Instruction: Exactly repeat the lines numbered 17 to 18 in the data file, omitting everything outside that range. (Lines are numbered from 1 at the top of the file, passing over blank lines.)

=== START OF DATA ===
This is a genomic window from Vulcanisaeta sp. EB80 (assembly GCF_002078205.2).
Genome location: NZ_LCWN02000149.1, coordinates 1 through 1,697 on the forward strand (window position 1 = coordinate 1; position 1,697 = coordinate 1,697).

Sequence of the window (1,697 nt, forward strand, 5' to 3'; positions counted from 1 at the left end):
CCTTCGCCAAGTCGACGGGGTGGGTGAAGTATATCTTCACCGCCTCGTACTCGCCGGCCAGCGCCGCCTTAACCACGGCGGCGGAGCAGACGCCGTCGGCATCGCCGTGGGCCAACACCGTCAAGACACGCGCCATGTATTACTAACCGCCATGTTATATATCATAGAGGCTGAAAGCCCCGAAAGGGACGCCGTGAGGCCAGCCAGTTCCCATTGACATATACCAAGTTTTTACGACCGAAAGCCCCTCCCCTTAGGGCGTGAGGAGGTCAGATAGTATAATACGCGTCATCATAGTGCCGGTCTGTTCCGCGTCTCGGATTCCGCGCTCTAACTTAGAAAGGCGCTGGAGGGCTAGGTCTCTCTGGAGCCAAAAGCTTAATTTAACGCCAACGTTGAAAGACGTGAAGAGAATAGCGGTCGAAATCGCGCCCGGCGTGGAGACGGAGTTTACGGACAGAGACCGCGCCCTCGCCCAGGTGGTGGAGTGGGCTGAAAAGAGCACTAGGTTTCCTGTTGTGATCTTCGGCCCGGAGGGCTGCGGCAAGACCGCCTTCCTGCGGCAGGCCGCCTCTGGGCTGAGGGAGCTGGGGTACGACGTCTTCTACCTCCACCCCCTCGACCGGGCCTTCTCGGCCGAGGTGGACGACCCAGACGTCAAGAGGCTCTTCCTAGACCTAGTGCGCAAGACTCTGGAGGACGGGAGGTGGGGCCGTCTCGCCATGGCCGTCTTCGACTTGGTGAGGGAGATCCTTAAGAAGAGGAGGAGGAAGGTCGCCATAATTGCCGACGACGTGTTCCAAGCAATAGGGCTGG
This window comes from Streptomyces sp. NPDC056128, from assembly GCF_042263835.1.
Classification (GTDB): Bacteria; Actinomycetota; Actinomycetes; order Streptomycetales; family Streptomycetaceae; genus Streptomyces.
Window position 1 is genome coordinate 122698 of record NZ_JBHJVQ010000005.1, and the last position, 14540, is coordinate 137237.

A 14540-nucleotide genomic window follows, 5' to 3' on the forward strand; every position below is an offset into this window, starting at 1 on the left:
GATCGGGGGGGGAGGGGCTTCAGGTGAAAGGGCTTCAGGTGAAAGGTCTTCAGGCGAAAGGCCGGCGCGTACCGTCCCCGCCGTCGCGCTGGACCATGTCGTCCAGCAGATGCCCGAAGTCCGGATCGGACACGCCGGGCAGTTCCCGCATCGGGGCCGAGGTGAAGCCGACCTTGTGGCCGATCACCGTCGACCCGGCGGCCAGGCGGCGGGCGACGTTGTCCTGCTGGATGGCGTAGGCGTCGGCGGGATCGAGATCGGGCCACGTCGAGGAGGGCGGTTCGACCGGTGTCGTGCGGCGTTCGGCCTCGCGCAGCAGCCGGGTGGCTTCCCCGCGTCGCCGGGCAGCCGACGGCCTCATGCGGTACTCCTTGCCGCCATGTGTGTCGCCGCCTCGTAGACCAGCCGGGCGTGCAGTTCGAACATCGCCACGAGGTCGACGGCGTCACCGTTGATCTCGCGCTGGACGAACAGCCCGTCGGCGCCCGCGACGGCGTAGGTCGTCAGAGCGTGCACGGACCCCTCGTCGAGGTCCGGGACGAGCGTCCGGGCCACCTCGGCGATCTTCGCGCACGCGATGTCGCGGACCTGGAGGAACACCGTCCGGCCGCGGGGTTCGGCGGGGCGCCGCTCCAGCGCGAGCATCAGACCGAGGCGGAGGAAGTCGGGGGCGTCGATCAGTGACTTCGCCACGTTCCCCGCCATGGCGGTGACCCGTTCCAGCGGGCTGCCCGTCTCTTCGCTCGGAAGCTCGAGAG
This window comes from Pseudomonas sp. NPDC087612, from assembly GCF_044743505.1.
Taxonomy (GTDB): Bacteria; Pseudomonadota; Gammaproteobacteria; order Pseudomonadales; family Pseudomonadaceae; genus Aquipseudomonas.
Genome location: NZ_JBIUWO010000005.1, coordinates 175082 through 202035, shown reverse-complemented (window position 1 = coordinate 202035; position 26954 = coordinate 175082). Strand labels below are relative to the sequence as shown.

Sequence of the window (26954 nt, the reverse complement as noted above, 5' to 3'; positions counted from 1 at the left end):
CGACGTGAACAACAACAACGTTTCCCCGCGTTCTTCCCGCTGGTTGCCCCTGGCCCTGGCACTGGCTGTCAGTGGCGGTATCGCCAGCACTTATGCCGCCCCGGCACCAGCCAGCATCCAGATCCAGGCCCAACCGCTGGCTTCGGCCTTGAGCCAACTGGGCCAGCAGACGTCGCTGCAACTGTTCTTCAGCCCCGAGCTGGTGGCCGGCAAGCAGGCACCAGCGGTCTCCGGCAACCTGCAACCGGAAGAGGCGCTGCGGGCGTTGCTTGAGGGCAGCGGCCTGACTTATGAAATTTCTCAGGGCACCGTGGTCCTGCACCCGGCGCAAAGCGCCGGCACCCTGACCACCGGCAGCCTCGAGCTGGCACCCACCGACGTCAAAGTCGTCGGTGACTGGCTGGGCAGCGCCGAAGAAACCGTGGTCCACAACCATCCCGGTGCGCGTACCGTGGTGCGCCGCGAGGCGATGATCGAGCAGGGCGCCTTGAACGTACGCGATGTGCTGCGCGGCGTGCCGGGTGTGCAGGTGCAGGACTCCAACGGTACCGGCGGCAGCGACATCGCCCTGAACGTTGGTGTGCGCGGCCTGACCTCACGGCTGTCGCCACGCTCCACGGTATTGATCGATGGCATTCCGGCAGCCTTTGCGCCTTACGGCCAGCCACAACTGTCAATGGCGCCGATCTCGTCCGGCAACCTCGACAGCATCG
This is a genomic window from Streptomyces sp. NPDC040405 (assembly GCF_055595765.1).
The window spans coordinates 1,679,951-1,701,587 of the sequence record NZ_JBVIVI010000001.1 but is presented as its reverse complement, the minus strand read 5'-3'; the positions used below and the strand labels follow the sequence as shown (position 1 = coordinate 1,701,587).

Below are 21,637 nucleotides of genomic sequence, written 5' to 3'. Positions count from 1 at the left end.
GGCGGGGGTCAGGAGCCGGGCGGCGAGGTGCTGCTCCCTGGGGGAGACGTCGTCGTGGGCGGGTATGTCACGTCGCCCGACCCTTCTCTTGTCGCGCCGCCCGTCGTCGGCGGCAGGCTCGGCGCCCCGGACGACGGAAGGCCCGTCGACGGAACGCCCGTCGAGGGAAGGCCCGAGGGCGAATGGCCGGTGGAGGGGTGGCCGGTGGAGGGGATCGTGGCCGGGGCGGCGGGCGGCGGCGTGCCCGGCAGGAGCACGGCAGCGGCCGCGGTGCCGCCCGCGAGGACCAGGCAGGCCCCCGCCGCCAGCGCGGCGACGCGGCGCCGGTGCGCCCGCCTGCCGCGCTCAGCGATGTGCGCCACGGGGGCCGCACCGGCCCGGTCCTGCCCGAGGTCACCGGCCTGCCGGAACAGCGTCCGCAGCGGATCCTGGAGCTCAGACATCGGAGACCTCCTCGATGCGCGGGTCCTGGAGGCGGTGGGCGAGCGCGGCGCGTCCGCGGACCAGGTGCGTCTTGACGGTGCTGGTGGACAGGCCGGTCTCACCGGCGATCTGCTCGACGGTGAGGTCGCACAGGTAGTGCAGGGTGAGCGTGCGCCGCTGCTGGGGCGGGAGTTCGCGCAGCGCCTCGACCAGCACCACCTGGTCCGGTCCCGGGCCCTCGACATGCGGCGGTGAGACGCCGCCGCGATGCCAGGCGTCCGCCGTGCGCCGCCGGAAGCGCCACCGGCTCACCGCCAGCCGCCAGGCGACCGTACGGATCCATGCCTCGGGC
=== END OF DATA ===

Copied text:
Below are 21,637 nucleotides of genomic sequence, written 5' to 3'. Positions count from 1 at the left end.
GGCGGGGGTCAGGAGCCGGGCGGCGAGGTGCTGCTCCCTGGGGGAGACGTCGTCGTGGGCGGGTATGTCACGTCGCCCGACCCTTCTCTTGTCGCGCCGCCCGTCGTCGGCGGCAGGCTCGGCGCCCCGGACGACGGAAGGCCCGTCGACGGAACGCCCGTCGAGGGAAGGCCCGAGGGCGAATGGCCGGTGGAGGGGTGGCCGGTGGAGGGGATCGTGGCCGGGGCGGCGGGCGGCGGCGTGCCCGGCAGGAGCACGGCAGCGGCCGCGGTGCCGCCCGCGAGGACCAGGCAGGCCCCCGCCGCCAGCGCGGCGACGCGGCGCCGGTGCGCCCGCCTGCCGCGCTCAGCGATGTGCGCCACGGGGGCCGCACCGGCCCGGTCCTGCCCGAGGTCACCGGCCTGCCGGAACAGCGTCCGCAGCGGATCCTGGAGCTCAGACATCGGAGACCTCCTCGATGCGCGGGTCCTGGAGGCGGTGGGCGAGCGCGGCGCGTCCGCGGACCAGGTGCGTCTTGACGGTGCTGGTGGACAGGCCGGTCTCACCGGCGATCTGCTCGACGGTGAGGTCGCACAGGTAGTGCAGGGTGAGCGTGCGCCGCTGCTGGGGCGGGAGTTCGCGCAGCGCCTCGACCAGCACCACCTGGTCCGGTCCCGGGCCCTCGACATGCGGCGGTGAGACGCCGCCGCGATGCCAGGCGTCCGCCGTGCGCCGCCGGAAGCGCCACCGGCTCACCGCCAGCCGCCAGGCGACCGTACGGATCCATGCCTCGGGC